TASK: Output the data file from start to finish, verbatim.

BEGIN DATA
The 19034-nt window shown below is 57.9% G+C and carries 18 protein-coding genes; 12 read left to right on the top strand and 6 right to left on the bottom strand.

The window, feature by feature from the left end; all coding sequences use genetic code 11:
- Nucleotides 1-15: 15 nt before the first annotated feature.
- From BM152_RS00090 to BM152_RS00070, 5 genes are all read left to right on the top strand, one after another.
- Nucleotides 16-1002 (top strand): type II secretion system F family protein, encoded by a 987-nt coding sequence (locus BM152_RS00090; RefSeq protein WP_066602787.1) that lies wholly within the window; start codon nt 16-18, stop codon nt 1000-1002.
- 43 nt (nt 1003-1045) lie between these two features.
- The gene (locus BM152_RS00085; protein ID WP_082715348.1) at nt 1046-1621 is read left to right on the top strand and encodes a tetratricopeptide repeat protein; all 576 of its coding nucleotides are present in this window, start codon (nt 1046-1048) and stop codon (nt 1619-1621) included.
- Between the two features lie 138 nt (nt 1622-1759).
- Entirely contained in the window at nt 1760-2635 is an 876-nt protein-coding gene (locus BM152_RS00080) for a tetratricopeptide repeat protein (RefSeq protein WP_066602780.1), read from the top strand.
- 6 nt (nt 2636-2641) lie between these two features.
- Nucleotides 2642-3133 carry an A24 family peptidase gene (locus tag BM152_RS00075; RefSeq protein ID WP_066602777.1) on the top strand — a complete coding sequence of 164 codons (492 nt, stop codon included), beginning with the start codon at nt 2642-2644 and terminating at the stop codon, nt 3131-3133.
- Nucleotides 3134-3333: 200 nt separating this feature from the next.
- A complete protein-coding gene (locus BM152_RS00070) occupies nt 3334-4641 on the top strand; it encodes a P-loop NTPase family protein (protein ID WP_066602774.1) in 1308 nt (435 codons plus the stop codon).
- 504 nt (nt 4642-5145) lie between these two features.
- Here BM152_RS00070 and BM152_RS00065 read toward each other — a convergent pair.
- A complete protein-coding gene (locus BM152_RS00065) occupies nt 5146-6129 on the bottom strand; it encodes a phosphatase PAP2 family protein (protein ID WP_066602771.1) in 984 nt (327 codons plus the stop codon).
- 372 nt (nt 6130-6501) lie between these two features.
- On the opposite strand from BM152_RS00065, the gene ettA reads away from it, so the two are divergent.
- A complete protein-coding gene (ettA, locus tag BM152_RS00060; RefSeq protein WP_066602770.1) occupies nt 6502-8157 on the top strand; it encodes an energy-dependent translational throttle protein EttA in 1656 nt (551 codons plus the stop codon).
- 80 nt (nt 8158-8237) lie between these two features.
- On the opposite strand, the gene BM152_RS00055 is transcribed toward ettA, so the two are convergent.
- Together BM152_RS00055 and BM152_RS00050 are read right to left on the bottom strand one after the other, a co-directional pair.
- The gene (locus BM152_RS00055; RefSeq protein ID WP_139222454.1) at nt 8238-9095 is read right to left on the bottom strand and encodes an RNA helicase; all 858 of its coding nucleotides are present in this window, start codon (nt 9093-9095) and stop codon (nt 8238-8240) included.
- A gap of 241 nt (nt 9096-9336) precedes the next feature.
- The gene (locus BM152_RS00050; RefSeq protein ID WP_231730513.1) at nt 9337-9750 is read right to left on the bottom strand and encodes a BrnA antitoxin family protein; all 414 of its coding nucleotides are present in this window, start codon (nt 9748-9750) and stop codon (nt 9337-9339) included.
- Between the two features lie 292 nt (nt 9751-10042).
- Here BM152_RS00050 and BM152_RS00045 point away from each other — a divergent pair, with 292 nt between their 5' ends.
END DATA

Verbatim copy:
The 19034-nt window shown below is 57.9% G+C and carries 18 protein-coding genes; 12 read left to right on the top strand and 6 right to left on the bottom strand.

The window, feature by feature from the left end; all coding sequences use genetic code 11:
- Nucleotides 1-15: 15 nt before the first annotated feature.
- From BM152_RS00090 to BM152_RS00070, 5 genes are all read left to right on the top strand, one after another.
- Nucleotides 16-1002 (top strand): type II secretion system F family protein, encoded by a 987-nt coding sequence (locus BM152_RS00090; RefSeq protein WP_066602787.1) that lies wholly within the window; start codon nt 16-18, stop codon nt 1000-1002.
- 43 nt (nt 1003-1045) lie between these two features.
- The gene (locus BM152_RS00085; protein ID WP_082715348.1) at nt 1046-1621 is read left to right on the top strand and encodes a tetratricopeptide repeat protein; all 576 of its coding nucleotides are present in this window, start codon (nt 1046-1048) and stop codon (nt 1619-1621) included.
- Between the two features lie 138 nt (nt 1622-1759).
- Entirely contained in the window at nt 1760-2635 is an 876-nt protein-coding gene (locus BM152_RS00080) for a tetratricopeptide repeat protein (RefSeq protein WP_066602780.1), read from the top strand.
- 6 nt (nt 2636-2641) lie between these two features.
- Nucleotides 2642-3133 carry an A24 family peptidase gene (locus tag BM152_RS00075; RefSeq protein ID WP_066602777.1) on the top strand — a complete coding sequence of 164 codons (492 nt, stop codon included), beginning with the start codon at nt 2642-2644 and terminating at the stop codon, nt 3131-3133.
- Nucleotides 3134-3333: 200 nt separating this feature from the next.
- A complete protein-coding gene (locus BM152_RS00070) occupies nt 3334-4641 on the top strand; it encodes a P-loop NTPase family protein (protein ID WP_066602774.1) in 1308 nt (435 codons plus the stop codon).
- 504 nt (nt 4642-5145) lie between these two features.
- Here BM152_RS00070 and BM152_RS00065 read toward each other — a convergent pair.
- A complete protein-coding gene (locus BM152_RS00065) occupies nt 5146-6129 on the bottom strand; it encodes a phosphatase PAP2 family protein (protein ID WP_066602771.1) in 984 nt (327 codons plus the stop codon).
- 372 nt (nt 6130-6501) lie between these two features.
- On the opposite strand from BM152_RS00065, the gene ettA reads away from it, so the two are divergent.
- A complete protein-coding gene (ettA, locus tag BM152_RS00060; RefSeq protein WP_066602770.1) occupies nt 6502-8157 on the top strand; it encodes an energy-dependent translational throttle protein EttA in 1656 nt (551 codons plus the stop codon).
- 80 nt (nt 8158-8237) lie between these two features.
- On the opposite strand, the gene BM152_RS00055 is transcribed toward ettA, so the two are convergent.
- Together BM152_RS00055 and BM152_RS00050 are read right to left on the bottom strand one after the other, a co-directional pair.
- The gene (locus BM152_RS00055; RefSeq protein ID WP_139222454.1) at nt 8238-9095 is read right to left on the bottom strand and encodes an RNA helicase; all 858 of its coding nucleotides are present in this window, start codon (nt 9093-9095) and stop codon (nt 8238-8240) included.
- A gap of 241 nt (nt 9096-9336) precedes the next feature.
- The gene (locus BM152_RS00050; RefSeq protein ID WP_231730513.1) at nt 9337-9750 is read right to left on the bottom strand and encodes a BrnA antitoxin family protein; all 414 of its coding nucleotides are present in this window, start codon (nt 9748-9750) and stop codon (nt 9337-9339) included.
- Between the two features lie 292 nt (nt 9751-10042).
- Here BM152_RS00050 and BM152_RS00045 point away from each other — a divergent pair, with 292 nt between their 5' ends.